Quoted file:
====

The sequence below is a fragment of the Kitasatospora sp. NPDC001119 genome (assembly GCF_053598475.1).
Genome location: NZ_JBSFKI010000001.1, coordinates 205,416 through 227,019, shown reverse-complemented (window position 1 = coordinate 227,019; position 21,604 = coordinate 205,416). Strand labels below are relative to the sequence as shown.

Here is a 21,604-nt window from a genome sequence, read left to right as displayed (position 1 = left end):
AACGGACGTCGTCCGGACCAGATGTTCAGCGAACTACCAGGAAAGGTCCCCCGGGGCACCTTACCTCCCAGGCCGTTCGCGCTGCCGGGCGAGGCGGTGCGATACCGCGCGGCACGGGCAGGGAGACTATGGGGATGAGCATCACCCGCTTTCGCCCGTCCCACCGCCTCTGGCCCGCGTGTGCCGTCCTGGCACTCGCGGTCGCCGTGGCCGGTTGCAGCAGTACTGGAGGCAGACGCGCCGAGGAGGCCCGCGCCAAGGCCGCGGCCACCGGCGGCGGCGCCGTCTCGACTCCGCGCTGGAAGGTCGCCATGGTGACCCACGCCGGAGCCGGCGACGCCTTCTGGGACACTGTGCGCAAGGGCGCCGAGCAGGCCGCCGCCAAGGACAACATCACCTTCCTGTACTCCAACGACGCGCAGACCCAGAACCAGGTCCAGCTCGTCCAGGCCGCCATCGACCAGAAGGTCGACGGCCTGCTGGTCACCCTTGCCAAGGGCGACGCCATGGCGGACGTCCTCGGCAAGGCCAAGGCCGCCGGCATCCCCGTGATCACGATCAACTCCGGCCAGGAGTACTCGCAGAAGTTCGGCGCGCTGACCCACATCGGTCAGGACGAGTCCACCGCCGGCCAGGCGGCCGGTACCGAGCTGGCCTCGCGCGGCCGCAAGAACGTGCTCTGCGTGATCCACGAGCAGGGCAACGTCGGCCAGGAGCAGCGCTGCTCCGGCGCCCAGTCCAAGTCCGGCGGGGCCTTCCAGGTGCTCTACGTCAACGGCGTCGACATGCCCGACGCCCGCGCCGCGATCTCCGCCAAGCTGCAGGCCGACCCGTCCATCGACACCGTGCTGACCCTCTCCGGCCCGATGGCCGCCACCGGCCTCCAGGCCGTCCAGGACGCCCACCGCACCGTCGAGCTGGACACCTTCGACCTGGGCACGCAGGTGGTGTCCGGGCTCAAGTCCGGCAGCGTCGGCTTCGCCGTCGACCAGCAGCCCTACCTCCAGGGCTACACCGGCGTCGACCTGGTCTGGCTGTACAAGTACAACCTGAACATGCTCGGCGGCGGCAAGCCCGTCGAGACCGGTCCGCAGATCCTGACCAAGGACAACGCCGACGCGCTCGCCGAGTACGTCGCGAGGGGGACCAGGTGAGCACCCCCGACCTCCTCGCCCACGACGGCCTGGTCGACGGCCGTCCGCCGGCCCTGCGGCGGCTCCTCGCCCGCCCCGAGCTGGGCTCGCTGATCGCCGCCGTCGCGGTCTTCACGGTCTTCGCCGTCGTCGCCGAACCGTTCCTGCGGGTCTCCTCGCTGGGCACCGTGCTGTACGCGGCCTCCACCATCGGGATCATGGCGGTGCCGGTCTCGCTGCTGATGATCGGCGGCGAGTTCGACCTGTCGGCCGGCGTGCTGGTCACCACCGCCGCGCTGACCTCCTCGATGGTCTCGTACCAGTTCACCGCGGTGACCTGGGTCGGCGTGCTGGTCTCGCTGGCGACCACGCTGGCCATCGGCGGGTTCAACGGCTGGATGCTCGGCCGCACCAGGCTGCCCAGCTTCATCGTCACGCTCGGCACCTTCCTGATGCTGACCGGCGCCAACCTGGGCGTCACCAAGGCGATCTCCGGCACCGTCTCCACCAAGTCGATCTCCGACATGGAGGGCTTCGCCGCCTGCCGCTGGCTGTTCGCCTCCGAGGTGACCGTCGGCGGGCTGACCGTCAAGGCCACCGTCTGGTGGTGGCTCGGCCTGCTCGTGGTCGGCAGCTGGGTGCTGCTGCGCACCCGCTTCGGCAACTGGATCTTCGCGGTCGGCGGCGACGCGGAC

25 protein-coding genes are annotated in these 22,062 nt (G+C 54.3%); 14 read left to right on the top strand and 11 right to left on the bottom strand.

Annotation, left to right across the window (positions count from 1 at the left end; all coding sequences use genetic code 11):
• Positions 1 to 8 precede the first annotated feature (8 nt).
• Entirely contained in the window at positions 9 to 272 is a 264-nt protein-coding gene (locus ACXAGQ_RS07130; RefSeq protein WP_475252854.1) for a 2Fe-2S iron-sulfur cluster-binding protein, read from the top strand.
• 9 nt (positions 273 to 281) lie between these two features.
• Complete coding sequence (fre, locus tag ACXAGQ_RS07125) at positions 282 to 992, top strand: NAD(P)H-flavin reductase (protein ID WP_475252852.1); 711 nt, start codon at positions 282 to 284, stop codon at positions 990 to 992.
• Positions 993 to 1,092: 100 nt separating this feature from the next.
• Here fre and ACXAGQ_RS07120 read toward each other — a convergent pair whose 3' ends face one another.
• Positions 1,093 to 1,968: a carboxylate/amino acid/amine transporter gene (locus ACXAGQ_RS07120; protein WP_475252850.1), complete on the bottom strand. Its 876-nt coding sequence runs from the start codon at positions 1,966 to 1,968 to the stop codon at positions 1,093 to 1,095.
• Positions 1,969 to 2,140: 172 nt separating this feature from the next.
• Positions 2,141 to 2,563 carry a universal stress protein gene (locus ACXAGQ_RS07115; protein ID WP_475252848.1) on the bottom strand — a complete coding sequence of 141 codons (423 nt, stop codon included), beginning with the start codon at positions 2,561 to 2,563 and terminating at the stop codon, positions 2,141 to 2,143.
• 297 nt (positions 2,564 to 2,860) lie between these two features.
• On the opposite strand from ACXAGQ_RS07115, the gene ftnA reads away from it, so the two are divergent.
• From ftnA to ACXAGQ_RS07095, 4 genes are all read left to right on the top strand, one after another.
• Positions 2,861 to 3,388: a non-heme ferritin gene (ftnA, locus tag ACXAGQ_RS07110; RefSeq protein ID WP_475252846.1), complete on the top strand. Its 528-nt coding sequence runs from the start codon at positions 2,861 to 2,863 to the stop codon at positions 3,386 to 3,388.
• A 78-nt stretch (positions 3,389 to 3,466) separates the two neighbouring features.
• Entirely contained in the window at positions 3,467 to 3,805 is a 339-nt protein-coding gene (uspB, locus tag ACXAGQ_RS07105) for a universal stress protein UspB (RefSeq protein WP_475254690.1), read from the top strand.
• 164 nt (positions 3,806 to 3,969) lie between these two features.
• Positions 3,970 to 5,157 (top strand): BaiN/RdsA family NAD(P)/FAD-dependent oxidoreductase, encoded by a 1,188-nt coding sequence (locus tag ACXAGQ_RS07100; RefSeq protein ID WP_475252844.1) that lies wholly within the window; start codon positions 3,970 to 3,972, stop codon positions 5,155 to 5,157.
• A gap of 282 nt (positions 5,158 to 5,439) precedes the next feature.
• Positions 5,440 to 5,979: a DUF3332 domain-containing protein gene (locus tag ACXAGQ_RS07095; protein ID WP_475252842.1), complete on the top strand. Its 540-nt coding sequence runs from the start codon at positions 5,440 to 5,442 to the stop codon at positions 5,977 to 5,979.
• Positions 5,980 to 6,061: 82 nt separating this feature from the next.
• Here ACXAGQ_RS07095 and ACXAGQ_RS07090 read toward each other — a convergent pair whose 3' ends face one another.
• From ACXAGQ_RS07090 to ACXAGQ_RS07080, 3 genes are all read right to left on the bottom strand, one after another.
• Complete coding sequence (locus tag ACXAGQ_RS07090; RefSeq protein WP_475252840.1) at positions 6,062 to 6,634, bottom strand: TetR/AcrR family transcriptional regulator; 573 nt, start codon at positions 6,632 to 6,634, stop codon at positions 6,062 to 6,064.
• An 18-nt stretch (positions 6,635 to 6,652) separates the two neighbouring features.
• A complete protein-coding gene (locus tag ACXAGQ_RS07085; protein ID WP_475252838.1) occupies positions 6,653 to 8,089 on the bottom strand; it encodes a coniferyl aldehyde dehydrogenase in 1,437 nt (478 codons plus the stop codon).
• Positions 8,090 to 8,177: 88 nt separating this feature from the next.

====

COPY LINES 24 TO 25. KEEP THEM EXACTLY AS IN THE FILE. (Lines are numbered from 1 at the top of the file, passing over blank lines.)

• A gap of 282 nt (positions 5,158 to 5,439) precedes the next feature.
• Positions 5,440 to 5,979: a DUF3332 domain-containing protein gene (locus tag ACXAGQ_RS07095; protein ID WP_475252842.1), complete on the top strand. Its 540-nt coding sequence runs from the start codon at positions 5,440 to 5,442 to the stop codon at positions 5,977 to 5,979.